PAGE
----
BD Stem Stars awards – from Scoil Pól, Kilfinane, Co. Limerick all transition year students Leah O’Brien, Chris Costigan, Aisling Daly and Pádraig Brazil Carroll pictured above. The students project is named “Investigating the influence of Lux variation for combating Seasonal Affective Disorder.” Picture: Liam Burke/Press 22.
Limerick and Clare schools shine bright in BD STEM Star Awards
Pupils from five schools have demonstrated their futures are bright when it comes to identifying and solving health issues in Ireland today as they receive an award at the second BD STEM STAR awards competition. The top prize of €10,000 funding for STEM projects was awarded to Desmond College, Newcastle West, Limerick with €5,000 to Salesian Secondary College, Pallaskenry Limerick and €5,000 to Colaiste Muire in Ennis, Co. Clare. Scoil Pol, Kilfinane & Gaelcholáiste Uí Chonbá, Newcastle West, received a special commendation and €1,000 each for their projects.
Pupils from each of the schools beat off competition from across Limerick and Clare in showing step-by-step how they first identified an issue and then, through research, testing and learning, how they could solve it using what they learn in STEM subjects.
The winners were announced at a virtual presentation today, hosted by BD Research Centre Ireland with the support of Limerick & Clare Education and Training Board. Professor Norelee Kennedy, Vice President of Research,t University of Limerick, presented the awards.
The winners and recipients of €10,000 were Desmond College, Newcastle West. Their project ‘Exercise is the Key’ was submitted by transition year students Aoife Lee & Emma Brennan. They looked at the issue of teenage obesity and the connection between lack of exercise and the rapid increase in the amount of screen time among Irish teenagers and developed a device that positively rewarded exercise with screen time using a modified power adaptor.
Two runner up prizes of €5,000 each were awarded. At Salesian Secondary College, Pallaskenry, Niamh O’Connor looked at the topic of “Dealing with the daily challenges posed by living with cerebral palsy”. Niamh developed a prototype concept called EazyFlex, creating a glove with an inbuilt ball that would allow the wearer to exercise their hand muscles by inflating and deflating the ball through bluetooth and a mobile app.
The second runner up prize of €5,000 went to Colaiste Muire, Ennis, for their entry which proposed an app to support teenagers in managing their mental health. The students identified the challenges of the pandemic as putting even greater pressure on mental health and looked at how they could provide teenagers with peer-to-peer support and information on where to go for further help.
Special Commendation prizes of €1,000 each were presented to teams at Gaelcholáiste Uí Chonbá, Newcastle West and Scoil Pol, Kilfinane for their projects. Scoil Pol, Kilfinane looked at Seasonal Affective Disorder and the effective use of a lamp to combat this. Gaelcholáiste Uí Chonbá’s entry showcased the development of an electronically adapted fork to stimulate the taste of salt, thus reducing the need for salt in diets to improve health.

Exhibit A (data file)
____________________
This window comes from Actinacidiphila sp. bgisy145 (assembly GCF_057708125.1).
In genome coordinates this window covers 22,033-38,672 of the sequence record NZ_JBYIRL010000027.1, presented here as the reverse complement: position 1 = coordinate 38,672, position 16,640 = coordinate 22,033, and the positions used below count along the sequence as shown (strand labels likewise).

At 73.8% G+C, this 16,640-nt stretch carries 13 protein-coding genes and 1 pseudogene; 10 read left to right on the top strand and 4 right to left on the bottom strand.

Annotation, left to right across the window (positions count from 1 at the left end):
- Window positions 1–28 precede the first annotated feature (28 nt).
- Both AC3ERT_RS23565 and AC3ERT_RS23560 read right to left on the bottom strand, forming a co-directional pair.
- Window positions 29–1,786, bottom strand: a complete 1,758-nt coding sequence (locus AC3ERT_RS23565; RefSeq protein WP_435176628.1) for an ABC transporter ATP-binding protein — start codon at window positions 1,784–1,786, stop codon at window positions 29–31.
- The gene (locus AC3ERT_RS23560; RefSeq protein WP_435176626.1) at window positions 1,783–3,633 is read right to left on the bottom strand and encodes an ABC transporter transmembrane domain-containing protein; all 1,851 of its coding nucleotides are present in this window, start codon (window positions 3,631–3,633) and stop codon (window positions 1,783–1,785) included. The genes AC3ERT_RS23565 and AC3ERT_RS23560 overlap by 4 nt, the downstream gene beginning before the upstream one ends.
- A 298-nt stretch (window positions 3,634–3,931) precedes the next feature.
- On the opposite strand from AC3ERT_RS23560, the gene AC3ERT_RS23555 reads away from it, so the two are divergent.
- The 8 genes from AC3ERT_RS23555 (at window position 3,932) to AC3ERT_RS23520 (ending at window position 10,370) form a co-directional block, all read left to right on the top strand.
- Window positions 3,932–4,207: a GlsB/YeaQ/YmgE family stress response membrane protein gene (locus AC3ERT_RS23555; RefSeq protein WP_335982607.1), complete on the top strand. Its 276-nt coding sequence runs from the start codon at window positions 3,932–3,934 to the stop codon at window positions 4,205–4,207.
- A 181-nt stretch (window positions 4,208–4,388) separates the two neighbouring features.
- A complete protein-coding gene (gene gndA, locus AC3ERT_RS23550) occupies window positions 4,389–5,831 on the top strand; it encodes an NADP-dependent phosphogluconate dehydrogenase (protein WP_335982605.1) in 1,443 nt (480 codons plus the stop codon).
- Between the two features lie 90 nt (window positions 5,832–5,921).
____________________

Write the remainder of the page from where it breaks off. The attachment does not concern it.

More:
Padraig Fitzgerald, BD RCI’s Site Director, chaired the judging panel. “All of the students were able to clearly show how the STEM subjects they study in school have given them skills to solve real-life health problems. This is precisely why Ireland has such a strong reputation in research and innovation, attracting companies like BD to set up R&D centres in the country. Despite the restrictions around the pandemic in the last year, we saw a massive degree of curiosity, teamwork, innovation and resourcefulness in the entries. BD is delighted to be able to recognise talent in the area and award prize money to be put towards STEM resources at Desmond College, Salesian Secondary School, Colaiste Muire, Scoil Pol and Gaelcholáiste Uí Chonbá in recognition of their projects.
Presenting the awards, Professor Norelee Kennedy, Vice President for Research at the University of Limerick, said, “I would like to congratulate BD on this innovative and impactful initiative. STEM skills are crucial to the future well-being and development of our island and this region, and it is vital that STEM education in the school system continues to develop to support these skills needs. This has been a long-standing topic of research and education at the University of Limerick, which hosts the National Centre for STEM Education. The BD STEM Star awards focus on health this year is very welcome given the pandemic and the importance of students developing skills and knowledge to support their own well-being.”
To find out more about the winning entries and the BD STEM Star award winners from this year and previous years, go HERE
About BD STEM Stars
BD STEM Stars is an initiative from BD Research Centre Ireland which aims to promote participation in STEM subjects and demonstrate how they can be applied to solving real-life health issues. Now in its second year, the initiative is open to all secondary schools in Limerick & Clare. In the first year, the winning team from Thomond Community College explored the use of blue light therapy to alleviate stress at school. Runner up prizes were awarded to Gaelcholáiste Luimnigh and Desmond College.
For other stories on education go HERE
We have a winner! Congratulations to @DesmondCollege #Limerick, overall winners of the second #BDSTEMStars competition and recipients of €10,000 to spend on STEM resources. The ‘Exercise is the Key’ project created a way of using exercise to earn points for device use! pic.twitter.com/TOCa8hv1WS
— BD (@BDandCo) May 13, 2021